Anyone else seeing something like this? Could someone who has a working system give me the list of language packages that they have installed so I can see if any of them are missing on my set up? Otherwise I should probably file a bug, if only I could remember the sequence of installations/uninstallations that I have tried:)

  5. Alexis says:

    Thank you so much for these instructions! Saved my butt at the last minute in my Japanese class. BTW, if anyone has any trouble with the Japanese-Anthy not showing up in Input Methods for the 2nd half of the instructions, restart your machine and continue with the instructions. It worked!
    Just an interesting thing I found out, if the Japanese selection is dragged higher in the list of “Language for menus and windows” (like 2nd in the list), all the menus will turn into Japanese after reload! (well, duh, right?) Newbie me didn’t realize why and freaked out. lol

  6. Nathan says:

    Thanks! Worked like a charm.

  7. Naomi says:

    Excellent stuff! Thanks a million!

  8. Alvin B. says:

    Thanks for the tips, but it just doesn’t work for me for some reason. I have the icon, I’m able to add Anthy in the settings… but no amount of toggling/setting hotkeys, etc will actually enable the input method. The Anthy notification stubbornly says “Input Method Off”… this is the kind of thing that makes people keep using Windows/Mac… basic functionality just… doesn’t work.

    On windows I can easily switch between languages just with a hotkey whenever I need to. Linux, it just refuses to work and the blame gets passed around from one app to another.

  9. Keith says:

    works here but need full katakana as preferred input, not hiragana. Easy enough with the space bar to alter is but I’m jumping in and out of Japanese input so it’s a pain.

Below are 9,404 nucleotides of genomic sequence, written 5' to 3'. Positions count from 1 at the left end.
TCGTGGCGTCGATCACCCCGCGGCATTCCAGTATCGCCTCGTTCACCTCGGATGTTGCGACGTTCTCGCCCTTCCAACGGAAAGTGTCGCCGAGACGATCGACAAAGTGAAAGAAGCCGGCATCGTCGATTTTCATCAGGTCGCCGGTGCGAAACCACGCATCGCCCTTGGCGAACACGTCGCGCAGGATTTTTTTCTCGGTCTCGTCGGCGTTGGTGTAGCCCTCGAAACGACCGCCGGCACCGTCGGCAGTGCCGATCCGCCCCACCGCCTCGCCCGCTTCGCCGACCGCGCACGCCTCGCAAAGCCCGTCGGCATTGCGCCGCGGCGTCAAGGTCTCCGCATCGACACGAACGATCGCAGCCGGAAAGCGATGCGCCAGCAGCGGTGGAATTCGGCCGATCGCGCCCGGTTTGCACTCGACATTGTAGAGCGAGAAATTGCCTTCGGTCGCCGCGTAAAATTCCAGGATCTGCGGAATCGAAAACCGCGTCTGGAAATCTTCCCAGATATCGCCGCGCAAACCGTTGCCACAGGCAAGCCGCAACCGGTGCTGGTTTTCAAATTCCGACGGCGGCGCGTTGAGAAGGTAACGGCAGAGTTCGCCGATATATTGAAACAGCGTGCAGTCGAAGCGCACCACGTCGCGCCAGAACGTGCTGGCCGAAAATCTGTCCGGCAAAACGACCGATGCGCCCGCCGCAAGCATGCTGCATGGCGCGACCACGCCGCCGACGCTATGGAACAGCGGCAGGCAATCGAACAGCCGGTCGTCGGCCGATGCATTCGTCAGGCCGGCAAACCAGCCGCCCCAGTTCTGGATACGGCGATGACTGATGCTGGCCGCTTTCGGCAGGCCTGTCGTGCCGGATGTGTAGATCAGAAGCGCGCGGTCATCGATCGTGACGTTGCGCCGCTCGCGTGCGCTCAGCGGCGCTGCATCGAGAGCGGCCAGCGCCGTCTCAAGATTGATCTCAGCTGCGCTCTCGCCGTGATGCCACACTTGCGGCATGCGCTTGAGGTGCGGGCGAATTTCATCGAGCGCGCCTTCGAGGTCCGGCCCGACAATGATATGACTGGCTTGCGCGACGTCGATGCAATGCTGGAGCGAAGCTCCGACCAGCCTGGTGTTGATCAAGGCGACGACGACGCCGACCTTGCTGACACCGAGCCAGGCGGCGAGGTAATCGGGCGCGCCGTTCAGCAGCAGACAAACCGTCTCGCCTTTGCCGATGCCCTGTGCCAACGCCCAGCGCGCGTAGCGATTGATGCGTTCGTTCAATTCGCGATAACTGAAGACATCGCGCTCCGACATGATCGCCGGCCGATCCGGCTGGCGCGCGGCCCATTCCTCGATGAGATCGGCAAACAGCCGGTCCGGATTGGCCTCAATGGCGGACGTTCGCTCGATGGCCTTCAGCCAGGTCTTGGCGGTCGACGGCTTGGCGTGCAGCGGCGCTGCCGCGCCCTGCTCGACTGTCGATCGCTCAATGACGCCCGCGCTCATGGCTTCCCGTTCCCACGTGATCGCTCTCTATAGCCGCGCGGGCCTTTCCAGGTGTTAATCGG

10. matt says:

    i’ve tried this, installed Japanese, and its worked fine until i go to iBus and try to select the input method, where it only has Chinese available. help! plz and thx.

  11. Matt (a different one) says:

    Thanks for this. After following your steps and logging out and back in though, my entire system was converted to Japanese (i.e. including menus etc). I fixed it by going to Language Support and dragging the new entry for Japanese to below the English one.

  12. Allen says:

    Thanks mate! Now I can work on my 修士論文 on Ubuntu.

  13. chinglish says:

    Completelly agree with Alvin B. iBus is useless crap, no improve in new versions, it simply doesnt work. No input window, one day works, one day doesn’t, some aplication works, some doesn’t etc.. many bugs.Useless. Use fcitx instead.

  14. どもありがとう!

  15. Daniil says:

    Thank you! ありがとう!

  16. Al says:

    When I tried this proceedure, I got to the installed languages section and checked Japanese. When I hit apply and authenticated a text box came up saying the following “Package [dbus.String(u’libreoffice-calc’)] is already installed”. My only option was to close.

    I tried the next few steps, but when I got to the Input Method tab of the Ibus Preferences screen, Japanese → Anthy was not available as a choice. I tried restarting the system but no luck. Any ideas?

  17. memedai says:

    Jsut like Akifukami said, if you don’t see Anthy in the list, do these steps…

    $ add-apt-repository ppa:japaneseteam/ppa
    $ apt-get update

    Install the language in Language Support again. After that, check if it is working with these steps:
    1. Still in Language Support app, go to Regional Formats tab.
    2. Choose Japanese. (You don’t need to save so don’t worry)
    3. Under Example, check if you see Japanese Date formats. If you have unsupported ja_JP.UTF-8 error, do these steps commands:

    $ dpkg-reconfigure locales

    To reset the locale and update again:

    $ update-locale LANG=ja_JP.UTF-8

    After that, Anthy showed up for me.

  18. Having trouble for Katakana fonts.

    Happened to anybody?